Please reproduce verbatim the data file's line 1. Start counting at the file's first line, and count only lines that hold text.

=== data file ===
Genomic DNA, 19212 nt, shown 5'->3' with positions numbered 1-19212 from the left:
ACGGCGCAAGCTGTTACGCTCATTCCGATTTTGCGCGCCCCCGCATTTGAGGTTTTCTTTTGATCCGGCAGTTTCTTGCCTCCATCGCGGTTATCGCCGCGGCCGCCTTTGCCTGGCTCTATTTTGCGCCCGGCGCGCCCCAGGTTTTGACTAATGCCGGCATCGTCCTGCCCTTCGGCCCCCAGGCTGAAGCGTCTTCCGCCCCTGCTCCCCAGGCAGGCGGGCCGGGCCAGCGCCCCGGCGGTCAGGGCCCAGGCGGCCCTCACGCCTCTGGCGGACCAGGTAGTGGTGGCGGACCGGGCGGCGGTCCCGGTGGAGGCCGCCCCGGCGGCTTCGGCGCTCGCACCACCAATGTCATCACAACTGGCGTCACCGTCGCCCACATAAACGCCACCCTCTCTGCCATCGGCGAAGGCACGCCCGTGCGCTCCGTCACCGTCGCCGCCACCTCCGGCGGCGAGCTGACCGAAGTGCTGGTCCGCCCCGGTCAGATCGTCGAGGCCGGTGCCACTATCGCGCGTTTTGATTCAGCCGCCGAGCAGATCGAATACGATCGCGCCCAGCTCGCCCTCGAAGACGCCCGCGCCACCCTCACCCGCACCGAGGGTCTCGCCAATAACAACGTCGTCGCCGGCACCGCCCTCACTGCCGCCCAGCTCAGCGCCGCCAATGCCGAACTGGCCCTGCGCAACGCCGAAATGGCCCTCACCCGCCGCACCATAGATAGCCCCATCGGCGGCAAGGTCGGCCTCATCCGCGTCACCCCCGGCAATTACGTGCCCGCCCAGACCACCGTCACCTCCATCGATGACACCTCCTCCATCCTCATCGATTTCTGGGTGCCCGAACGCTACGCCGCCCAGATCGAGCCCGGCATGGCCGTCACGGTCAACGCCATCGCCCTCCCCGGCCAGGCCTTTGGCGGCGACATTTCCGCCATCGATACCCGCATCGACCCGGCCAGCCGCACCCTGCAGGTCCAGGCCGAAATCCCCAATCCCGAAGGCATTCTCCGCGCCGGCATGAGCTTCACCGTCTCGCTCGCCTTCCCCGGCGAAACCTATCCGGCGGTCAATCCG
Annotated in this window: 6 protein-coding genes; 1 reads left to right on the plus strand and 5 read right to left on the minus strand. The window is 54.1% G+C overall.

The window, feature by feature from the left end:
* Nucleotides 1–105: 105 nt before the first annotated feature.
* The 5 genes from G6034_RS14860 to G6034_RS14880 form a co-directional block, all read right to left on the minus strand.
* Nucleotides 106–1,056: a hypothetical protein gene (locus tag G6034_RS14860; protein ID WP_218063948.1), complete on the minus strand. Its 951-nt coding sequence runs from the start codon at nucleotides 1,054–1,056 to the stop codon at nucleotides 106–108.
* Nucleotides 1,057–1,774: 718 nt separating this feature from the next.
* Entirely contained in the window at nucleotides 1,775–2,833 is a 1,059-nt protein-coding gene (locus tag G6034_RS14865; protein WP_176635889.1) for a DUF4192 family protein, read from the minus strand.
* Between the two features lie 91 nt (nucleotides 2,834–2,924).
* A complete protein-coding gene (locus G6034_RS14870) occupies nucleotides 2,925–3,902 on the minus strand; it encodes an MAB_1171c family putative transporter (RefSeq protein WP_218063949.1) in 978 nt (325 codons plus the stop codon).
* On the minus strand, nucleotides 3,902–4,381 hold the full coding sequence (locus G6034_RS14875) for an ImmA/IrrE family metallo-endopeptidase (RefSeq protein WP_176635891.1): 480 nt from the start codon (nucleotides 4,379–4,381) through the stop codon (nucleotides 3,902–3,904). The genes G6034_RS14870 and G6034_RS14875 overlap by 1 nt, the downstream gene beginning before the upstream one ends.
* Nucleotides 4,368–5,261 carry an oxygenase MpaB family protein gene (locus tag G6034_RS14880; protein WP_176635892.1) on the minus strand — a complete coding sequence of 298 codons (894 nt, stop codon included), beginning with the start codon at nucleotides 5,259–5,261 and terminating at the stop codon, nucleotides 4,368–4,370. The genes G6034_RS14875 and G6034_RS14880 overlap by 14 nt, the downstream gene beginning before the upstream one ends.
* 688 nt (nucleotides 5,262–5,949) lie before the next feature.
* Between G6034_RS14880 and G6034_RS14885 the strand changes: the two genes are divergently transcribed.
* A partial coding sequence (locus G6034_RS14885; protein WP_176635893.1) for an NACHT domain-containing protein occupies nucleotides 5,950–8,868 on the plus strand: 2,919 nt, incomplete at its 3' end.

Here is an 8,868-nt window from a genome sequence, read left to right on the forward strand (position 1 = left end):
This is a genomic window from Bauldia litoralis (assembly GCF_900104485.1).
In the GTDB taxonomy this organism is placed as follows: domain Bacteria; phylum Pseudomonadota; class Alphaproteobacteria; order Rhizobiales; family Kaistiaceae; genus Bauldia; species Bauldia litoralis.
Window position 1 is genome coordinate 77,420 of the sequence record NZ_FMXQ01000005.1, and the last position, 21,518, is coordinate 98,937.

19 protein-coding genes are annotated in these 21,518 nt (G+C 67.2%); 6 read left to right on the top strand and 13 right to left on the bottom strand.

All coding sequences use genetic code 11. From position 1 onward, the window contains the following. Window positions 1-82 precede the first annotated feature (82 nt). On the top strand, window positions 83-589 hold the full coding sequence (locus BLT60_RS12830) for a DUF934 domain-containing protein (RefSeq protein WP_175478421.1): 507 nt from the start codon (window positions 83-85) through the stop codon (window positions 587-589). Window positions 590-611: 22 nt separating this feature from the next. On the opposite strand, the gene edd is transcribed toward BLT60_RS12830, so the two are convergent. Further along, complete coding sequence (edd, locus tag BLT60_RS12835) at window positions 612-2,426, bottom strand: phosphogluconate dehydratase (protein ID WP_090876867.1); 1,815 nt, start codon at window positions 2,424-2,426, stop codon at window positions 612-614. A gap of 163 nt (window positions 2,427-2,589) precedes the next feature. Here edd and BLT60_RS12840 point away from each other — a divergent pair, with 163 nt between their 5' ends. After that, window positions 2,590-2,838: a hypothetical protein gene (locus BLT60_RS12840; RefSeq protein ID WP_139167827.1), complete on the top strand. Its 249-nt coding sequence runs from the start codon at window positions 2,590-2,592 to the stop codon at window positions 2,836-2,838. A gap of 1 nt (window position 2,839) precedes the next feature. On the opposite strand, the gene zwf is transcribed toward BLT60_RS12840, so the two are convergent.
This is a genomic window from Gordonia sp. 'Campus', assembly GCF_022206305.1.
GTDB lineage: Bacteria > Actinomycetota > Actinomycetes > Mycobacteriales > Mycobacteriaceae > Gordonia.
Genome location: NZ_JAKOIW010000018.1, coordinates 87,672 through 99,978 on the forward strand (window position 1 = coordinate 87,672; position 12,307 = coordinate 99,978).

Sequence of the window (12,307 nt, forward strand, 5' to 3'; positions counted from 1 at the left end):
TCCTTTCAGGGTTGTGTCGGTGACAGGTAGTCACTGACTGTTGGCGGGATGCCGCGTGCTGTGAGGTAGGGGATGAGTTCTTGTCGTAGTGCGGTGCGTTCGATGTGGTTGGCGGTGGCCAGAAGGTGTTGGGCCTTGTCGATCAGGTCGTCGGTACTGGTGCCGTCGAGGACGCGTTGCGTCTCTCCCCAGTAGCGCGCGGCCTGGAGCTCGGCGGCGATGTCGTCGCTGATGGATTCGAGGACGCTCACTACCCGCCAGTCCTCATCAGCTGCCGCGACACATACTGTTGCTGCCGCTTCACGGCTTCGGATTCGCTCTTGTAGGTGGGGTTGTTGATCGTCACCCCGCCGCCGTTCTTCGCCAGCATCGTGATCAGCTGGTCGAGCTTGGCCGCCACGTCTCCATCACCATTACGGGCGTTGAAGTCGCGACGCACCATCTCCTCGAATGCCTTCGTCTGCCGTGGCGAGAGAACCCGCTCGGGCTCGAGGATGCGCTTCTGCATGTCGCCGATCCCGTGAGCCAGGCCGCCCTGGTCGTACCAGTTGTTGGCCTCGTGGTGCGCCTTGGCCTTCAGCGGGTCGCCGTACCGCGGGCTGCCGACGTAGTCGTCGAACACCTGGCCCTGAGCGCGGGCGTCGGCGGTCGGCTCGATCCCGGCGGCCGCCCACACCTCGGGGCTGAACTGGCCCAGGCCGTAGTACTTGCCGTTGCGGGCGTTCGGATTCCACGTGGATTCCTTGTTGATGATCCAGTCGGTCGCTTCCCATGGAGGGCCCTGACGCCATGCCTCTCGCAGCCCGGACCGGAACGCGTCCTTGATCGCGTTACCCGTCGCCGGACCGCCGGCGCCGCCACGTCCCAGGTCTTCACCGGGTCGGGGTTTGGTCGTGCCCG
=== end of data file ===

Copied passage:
Genomic DNA, 19212 nt, shown 5'->3' with positions numbered 1-19212 from the left: